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Accounting for personal care.

These needed services can make or break the assisted living community financially. A review of the options.

As the assisted living business has grown and matured, the complexity of its service delivery and billing methods has also evolved. While there is a wide array of service delivery methods employed by assisted living communities, most derive from one of four basic methods, each with its own advantages and disadvantages:

1) Home Health Option

This segregates the basic service package from the personal care component. The developer or manager provides the basic service package, such as meal service, housekeeping, maintenance, laundry, activities and transportation, and subcontracts out the personal care component through a Medicare-certified home health agency. This allows the residents of the community to have access to personal care services and permits them to use their purchasing power as a community. This option is naturally attractive to home health agencies, because they can deliver a wide array of services, many of which are Medicare-reimbursable, to a captive audience, without the expense and inconvenience of travel time.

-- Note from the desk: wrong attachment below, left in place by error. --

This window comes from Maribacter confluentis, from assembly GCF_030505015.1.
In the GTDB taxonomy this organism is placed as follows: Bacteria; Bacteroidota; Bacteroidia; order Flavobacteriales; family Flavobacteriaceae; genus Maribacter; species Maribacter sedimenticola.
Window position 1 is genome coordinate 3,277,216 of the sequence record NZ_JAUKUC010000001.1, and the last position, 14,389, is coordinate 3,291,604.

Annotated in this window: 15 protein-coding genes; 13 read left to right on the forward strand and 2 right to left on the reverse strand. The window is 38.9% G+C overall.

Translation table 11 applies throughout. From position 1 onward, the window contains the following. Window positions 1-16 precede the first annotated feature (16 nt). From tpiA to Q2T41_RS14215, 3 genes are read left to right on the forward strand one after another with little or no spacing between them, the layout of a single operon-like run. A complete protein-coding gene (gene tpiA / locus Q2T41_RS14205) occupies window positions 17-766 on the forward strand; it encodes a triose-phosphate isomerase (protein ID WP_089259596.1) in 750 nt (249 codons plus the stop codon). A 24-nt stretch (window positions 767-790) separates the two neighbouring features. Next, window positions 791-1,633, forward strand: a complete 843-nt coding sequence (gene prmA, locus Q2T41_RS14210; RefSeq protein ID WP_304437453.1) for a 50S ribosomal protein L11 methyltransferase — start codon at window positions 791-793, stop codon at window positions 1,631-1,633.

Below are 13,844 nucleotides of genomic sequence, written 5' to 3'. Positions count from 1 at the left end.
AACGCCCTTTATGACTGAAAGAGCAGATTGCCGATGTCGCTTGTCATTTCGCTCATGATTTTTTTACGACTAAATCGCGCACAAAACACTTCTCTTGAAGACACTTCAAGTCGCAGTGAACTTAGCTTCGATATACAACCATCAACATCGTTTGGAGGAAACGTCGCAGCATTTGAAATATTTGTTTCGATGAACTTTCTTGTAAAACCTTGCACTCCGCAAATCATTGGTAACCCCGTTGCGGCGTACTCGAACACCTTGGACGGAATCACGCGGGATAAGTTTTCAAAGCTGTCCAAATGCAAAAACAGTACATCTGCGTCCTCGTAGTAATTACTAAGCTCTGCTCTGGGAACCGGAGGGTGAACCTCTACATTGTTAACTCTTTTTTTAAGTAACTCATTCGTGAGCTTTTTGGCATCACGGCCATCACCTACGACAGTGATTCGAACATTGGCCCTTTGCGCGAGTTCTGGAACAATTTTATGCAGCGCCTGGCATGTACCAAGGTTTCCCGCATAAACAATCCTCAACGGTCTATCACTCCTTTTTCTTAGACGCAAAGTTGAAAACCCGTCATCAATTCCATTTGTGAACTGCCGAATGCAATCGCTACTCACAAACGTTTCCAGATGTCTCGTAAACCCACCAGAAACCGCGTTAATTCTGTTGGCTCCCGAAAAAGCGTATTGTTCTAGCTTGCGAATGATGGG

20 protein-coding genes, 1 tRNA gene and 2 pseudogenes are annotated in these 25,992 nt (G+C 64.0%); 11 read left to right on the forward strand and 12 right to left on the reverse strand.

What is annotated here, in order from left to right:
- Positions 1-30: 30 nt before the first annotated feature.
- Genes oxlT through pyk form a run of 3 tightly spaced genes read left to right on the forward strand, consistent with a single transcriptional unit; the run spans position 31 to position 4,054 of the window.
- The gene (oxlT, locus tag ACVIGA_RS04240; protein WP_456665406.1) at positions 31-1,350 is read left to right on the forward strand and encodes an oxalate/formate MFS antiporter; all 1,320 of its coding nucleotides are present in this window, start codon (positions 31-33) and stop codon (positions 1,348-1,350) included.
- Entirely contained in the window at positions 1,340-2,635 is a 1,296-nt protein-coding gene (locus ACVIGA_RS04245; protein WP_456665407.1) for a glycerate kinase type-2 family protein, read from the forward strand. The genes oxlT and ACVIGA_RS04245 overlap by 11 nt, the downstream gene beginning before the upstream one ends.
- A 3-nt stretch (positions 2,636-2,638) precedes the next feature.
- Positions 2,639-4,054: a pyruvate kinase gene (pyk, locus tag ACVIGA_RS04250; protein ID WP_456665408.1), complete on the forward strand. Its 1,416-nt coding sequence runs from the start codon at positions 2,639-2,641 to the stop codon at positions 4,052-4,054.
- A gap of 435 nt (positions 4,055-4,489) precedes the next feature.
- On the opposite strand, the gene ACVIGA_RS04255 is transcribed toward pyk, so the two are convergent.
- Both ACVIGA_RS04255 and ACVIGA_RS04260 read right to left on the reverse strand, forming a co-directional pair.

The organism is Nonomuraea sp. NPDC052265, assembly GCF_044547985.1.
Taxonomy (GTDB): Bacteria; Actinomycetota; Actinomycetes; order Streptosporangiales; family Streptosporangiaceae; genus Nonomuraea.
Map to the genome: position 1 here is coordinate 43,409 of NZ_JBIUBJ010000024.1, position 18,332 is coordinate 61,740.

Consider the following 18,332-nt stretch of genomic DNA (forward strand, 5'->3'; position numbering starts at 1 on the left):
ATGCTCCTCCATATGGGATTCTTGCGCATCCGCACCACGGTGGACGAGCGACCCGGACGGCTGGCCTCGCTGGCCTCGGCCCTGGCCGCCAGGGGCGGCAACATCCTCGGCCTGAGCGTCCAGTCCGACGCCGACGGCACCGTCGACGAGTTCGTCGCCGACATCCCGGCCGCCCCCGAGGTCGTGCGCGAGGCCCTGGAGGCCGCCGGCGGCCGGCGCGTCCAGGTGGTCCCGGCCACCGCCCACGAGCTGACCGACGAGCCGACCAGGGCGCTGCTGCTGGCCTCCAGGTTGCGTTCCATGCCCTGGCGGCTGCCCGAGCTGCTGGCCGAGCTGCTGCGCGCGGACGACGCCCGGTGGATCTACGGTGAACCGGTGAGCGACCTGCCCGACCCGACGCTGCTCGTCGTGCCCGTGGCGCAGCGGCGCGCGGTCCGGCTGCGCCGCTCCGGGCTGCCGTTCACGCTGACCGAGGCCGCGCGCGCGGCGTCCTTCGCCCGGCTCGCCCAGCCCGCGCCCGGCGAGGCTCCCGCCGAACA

The home health option enables the community to deliver a much higher level of care than would be possible under assisted living regulations in most states. This is because the residents are contracting with the home health agency for this care. It is not delivered by the management of the community directly as a component of the community service package included in the monthly service fee.

The involvement of a Medicare-certified home health agency can benefit both residents and ownership. Residents can utilize Medicare benefits that they would perhaps otherwise be paying for separately, potentially relieving those residents who may be experiencing financial pressure as their healthcare needs accelerate. Meanwhile, the community can benefit from reduced turnover, stabilization of the assisted living population, avoidance of nursing care transfers, control of the continuity of care and differential billing structures.